The field tensor derives its name from the fact that the electromagnetic field is found to obey the tensor transformation law, this general property of (non-gravitational) physical laws being recognised after the advent of special relativity
Special relativity
Special relativity is the physical theory of measurement in an inertial frame of reference proposed in 1905 by Albert Einstein in the paper "On the Electrodynamics of Moving Bodies".It generalizes Galileo's...

. This theory stipulated that all the (non-gravitational) laws of physics should take the same form in all coordinate systems - this led to the introduction of tensor
Tensor
Tensors are geometric objects that describe linear relations between vectors, scalars, and other tensors. Elementary examples include the dot product, the cross product, and linear maps. Vectors and scalars themselves are also tensors. A tensor can be represented as a multi-dimensional array of...

s. The tensor formalism also leads to a mathematically elegant presentation of physical laws. For example, Maxwell's equations
Maxwell's equations
Maxwell's equations are a set of partial differential equations that, together with the Lorentz force law, form the foundation of classical electrodynamics, classical optics, and electric circuits. These fields in turn underlie modern electrical and communications technologies.Maxwell's equations...

of electromagnetism may be written using the field tensor as: and The second equation implies conservation of charge
Continuity equation
A continuity equation in physics is a differential equation that describes the transport of a conserved quantity. Since mass, energy, momentum, electric charge and other natural quantities are conserved under their respective appropriate conditions, a variety of physical phenomena may be described...

: These laws can be generalised to curved spacetime by simply replacing partial with covariant derivatives: and where the semi-colon represents a covariant derivative
Covariant derivative
In mathematics, the covariant derivative is a way of specifying a derivative along tangent vectors of a manifold. Alternatively, the covariant derivative is a way of introducing and working with a connection on a manifold by means of a differential operator, to be contrasted with the approach given...

, as opposed to a partial derivative. These equations are sometimes referred to as the curved space Maxwell equations
Maxwell's equations in curved spacetime
In physics, Maxwell's equations in curved spacetime govern the dynamics of the electromagnetic field in curved spacetime or where one uses an arbitrary coordinate system...

. Again, the second equation implies charge conservation (in curved spacetime): ## Lagrangian formulation of classical electromagnetism without charges and currents

When there are no electric charges (ρ=0) and no electric currents (j=0), Classical electromagnetism
Classical electromagnetism
Classical electromagnetism is a branch of theoretical physics that studies consequences of the electromagnetic forces between electric charges and currents...

and Maxwell's equations
Maxwell's equations
Maxwell's equations are a set of partial differential equations that, together with the Lorentz force law, form the foundation of classical electrodynamics, classical optics, and electric circuits. These fields in turn underlie modern electrical and communications technologies.Maxwell's equations...

can be derived from the action
Action (physics)
In physics, action is an attribute of the dynamics of a physical system. It is a mathematical functional which takes the trajectory, also called path or history, of the system as its argument and has a real number as its result. Action has the dimension of energy × time, and its unit is...

defined: where is over space and time.

This means the Lagrangian
Lagrangian
The Lagrangian, L, of a dynamical system is a function that summarizes the dynamics of the system. It is named after Joseph Louis Lagrange. The concept of a Lagrangian was originally introduced in a reformulation of classical mechanics by Irish mathematician William Rowan Hamilton known as...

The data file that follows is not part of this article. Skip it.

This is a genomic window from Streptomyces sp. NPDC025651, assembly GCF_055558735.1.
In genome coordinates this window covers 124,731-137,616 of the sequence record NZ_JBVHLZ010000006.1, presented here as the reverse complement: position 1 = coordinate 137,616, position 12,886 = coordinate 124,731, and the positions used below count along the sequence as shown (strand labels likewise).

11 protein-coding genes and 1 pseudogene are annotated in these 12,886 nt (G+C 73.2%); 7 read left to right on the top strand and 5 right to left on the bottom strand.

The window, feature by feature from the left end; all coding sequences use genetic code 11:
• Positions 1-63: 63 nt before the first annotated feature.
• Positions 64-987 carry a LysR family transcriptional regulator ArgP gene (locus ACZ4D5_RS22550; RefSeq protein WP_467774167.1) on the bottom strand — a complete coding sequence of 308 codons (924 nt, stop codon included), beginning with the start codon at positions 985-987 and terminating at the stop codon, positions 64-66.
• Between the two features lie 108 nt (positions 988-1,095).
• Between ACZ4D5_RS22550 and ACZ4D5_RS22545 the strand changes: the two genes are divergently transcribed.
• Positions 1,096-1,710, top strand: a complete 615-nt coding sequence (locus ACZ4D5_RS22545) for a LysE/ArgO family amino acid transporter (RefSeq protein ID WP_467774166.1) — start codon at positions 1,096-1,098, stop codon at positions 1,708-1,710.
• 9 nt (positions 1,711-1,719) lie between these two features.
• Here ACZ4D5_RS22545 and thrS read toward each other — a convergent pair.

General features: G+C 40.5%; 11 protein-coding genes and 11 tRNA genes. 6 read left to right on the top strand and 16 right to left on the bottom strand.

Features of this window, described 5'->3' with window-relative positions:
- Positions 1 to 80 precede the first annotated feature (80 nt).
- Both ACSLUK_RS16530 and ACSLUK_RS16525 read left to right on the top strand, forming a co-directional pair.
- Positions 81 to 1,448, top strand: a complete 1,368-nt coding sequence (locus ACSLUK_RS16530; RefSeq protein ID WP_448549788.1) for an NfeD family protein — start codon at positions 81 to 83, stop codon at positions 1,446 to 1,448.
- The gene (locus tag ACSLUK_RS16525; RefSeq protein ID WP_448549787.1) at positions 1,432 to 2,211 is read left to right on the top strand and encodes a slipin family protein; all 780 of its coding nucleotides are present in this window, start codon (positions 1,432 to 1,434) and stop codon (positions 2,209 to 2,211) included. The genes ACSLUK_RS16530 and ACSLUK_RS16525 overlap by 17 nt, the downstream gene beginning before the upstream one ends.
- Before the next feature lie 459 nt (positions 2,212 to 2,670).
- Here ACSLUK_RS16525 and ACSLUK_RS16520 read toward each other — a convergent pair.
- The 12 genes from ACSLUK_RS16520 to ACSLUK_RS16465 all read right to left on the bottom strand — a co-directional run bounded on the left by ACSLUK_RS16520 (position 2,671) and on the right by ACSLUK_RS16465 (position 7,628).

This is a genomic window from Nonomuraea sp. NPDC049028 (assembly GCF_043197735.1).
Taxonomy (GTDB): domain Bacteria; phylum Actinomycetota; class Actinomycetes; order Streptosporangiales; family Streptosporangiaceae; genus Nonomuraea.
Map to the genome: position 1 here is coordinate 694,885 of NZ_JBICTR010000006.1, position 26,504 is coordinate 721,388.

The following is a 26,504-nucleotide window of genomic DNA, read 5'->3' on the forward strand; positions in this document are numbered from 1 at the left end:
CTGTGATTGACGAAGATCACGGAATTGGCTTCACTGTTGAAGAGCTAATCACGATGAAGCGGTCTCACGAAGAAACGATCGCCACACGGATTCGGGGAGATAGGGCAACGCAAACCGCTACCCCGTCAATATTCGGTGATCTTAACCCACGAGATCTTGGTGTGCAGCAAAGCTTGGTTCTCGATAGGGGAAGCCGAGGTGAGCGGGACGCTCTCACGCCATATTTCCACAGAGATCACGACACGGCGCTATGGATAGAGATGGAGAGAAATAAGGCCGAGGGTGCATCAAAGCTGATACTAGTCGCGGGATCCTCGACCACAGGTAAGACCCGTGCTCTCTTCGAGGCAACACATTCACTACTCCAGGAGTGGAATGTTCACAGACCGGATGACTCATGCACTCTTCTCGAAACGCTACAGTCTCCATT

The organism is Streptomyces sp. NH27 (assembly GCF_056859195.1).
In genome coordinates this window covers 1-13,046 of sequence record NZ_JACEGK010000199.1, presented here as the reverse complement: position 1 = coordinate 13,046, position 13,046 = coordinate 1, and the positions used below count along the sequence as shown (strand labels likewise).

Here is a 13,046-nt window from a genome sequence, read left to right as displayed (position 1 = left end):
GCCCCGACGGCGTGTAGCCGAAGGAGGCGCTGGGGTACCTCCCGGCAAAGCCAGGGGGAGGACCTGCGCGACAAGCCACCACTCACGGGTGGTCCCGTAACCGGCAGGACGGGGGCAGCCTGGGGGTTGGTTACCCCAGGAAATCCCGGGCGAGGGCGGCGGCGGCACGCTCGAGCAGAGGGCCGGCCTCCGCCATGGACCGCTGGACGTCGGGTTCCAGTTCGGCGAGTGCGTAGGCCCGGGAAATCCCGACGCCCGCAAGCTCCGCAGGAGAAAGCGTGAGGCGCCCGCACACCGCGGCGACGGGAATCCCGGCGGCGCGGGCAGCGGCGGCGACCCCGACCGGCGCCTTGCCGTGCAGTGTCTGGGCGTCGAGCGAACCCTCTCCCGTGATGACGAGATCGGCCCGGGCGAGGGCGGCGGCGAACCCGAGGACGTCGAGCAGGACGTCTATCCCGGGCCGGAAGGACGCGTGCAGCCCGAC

density is
| | |-
|
| |-
|
| |}
The far left and far right terms are the same because and are just dummy indices
Einstein notation
In mathematics, especially in applications of linear algebra to physics, the Einstein notation or Einstein summation convention is a notational convention useful when dealing with coordinate formulae...

after all. The two middle terms are also the same, so the Lagrangian density is
| | |}

We can then plug this into the Euler-Lagrange equation
Euler-Lagrange equation
In calculus of variations, the Euler–Lagrange equation, Euler's equation, or Lagrange's equation, is a differential equation whose solutions are the functions for which a given functional is stationary...

of motion for a field: The second term is zero because the Lagrangian in this case only contains derivatives. So the Euler-Lagrange equation becomes: The quantity in parentheses above is just the field tensor, so this finally simplifies to

| |}

That equation is just another way of writing the two inhomogeneous Maxwell's equations as long as you make the substitutions:  where and take on the values of 1, 2, and 3.

When there are charges or currents, the Lagrangian needs an extra term to account for the coupling between them and the electromagnetic field. In that case is equal to the 4-current instead of zero.

### Role in quantum electrodynamics and field theory

The Lagrangian
Lagrangian
The Lagrangian, L, of a dynamical system is a function that summarizes the dynamics of the system. It is named after Joseph Louis Lagrange. The concept of a Lagrangian was originally introduced in a reformulation of classical mechanics by Irish mathematician William Rowan Hamilton known as...

of quantum electrodynamics
Quantum electrodynamics
Quantum electrodynamics is the relativistic quantum field theory of electrodynamics. In essence, it describes how light and matter interact and is the first theory where full agreement between quantum mechanics and special relativity is achieved...

extends beyond the classical Lagrangian established in relativity, from to incorporate the creation and annihilation of photons (and electrons).

In quantum field theory
Quantum field theory
Quantum field theory provides a theoretical framework for constructing quantum mechanical models of systems classically parametrized by an infinite number of dynamical degrees of freedom, that is, fields and many-body systems. It is the natural and quantitative language of particle physics and...

it is used as the template for the gauge field strength tensor. By being employed in addition to the local interaction Lagrangian it reprises its usual role in QED.